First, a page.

vp.2.16 "When Nidagha heard these words, he immediately fell at the feet o the stranger, and said, Of a surety thou art my saintly preceptor Ribhu the mind of no other person is so fully imbued with the doctrines of unity as that of my teacher, and hence I know that thou art he. To this Ribhu replied, I am your preceptor, by name Ribhu, who, pleased with: the dutiful attention he has received, has come to Nidagha to give him instruction: for this purpose have I briefly intimated to you divine truth, the essence of which is the non duality of all. Having thus spoken to Nidagha, the Brahman Ribhu went away, leaving his disciple profoundly impressed, by his instructions, with belief in unity. He beheld all beings thenceforth as the same with himself, and, perfect in holy knowledge, obtained final liberation.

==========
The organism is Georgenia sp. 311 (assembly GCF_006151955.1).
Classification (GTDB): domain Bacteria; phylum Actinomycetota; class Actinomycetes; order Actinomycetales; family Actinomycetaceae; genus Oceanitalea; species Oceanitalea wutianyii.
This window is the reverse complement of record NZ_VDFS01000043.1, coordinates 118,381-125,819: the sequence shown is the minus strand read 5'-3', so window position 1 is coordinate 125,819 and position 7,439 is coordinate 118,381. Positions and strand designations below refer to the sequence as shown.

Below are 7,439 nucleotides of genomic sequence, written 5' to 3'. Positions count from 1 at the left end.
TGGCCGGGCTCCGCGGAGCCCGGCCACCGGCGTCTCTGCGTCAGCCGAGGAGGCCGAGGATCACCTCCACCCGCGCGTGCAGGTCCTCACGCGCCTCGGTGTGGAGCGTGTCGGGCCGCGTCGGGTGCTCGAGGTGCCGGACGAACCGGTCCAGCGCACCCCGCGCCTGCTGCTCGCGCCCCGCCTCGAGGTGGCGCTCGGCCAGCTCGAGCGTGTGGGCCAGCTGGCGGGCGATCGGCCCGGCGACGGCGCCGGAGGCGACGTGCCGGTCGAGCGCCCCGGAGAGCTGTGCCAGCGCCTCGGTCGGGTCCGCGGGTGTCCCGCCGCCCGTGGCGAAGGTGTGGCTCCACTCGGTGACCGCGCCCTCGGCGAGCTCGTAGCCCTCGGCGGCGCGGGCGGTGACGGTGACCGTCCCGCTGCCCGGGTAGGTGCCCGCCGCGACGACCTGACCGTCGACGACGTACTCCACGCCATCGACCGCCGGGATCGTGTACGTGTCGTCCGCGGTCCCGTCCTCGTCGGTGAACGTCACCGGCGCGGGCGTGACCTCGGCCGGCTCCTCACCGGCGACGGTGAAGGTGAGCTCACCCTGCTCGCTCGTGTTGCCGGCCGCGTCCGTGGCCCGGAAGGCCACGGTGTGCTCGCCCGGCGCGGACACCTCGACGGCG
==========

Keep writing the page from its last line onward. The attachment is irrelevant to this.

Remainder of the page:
vp.6.8 This Purana, originally composed by the Rishi Narayana(), was communicated by Brahma to Ribhu; he related it to Priyavrata, by whom it was imparted to Bhaguri. Bhaguri recited it to Tamasitra 6, and he to Dadicha, who gave it to Saraswata. From the last Bhrigu received it, who imparted it to Purukutsa, and he taught it to Narmada. The goddess delivered it to Dhritarashtra the Naga king, and to Purana of the same race, by whom it was repeated to their monarch Vasuki. Vasuki communicated it to Vatsa, and he to aswatara, from whom it successively proceeded to Kambala and Elapatra. When the Muni Vedasiras descended to Patala, he there received the whole Purana from these Nagas, and communicated it to Pramati. Pramati consigned it to the wise Jatukarna, and he taught it to many other holy persons. Through the blessing of Vasishtha it came to my knowledge, and I have now, Maitreya, faithfully imparted it to you. You will teach it, at the end of the Kali age, to samika 7. Whoever hears this great mystery, which removes the contamination of the Kali, shall be freed from all his sins. He who hears this every day acquits himself of his daily obligations to ancestors, gods, and men. The great and rarely attainable merit that a man acquires by the gift of a brown cow, he derives from hearing ten chapters of this Purana 8. He who hears the entire Purana, contemplating in his mind Achyuta, who is all things, and of whom all things are made; who is the stay of the whole world,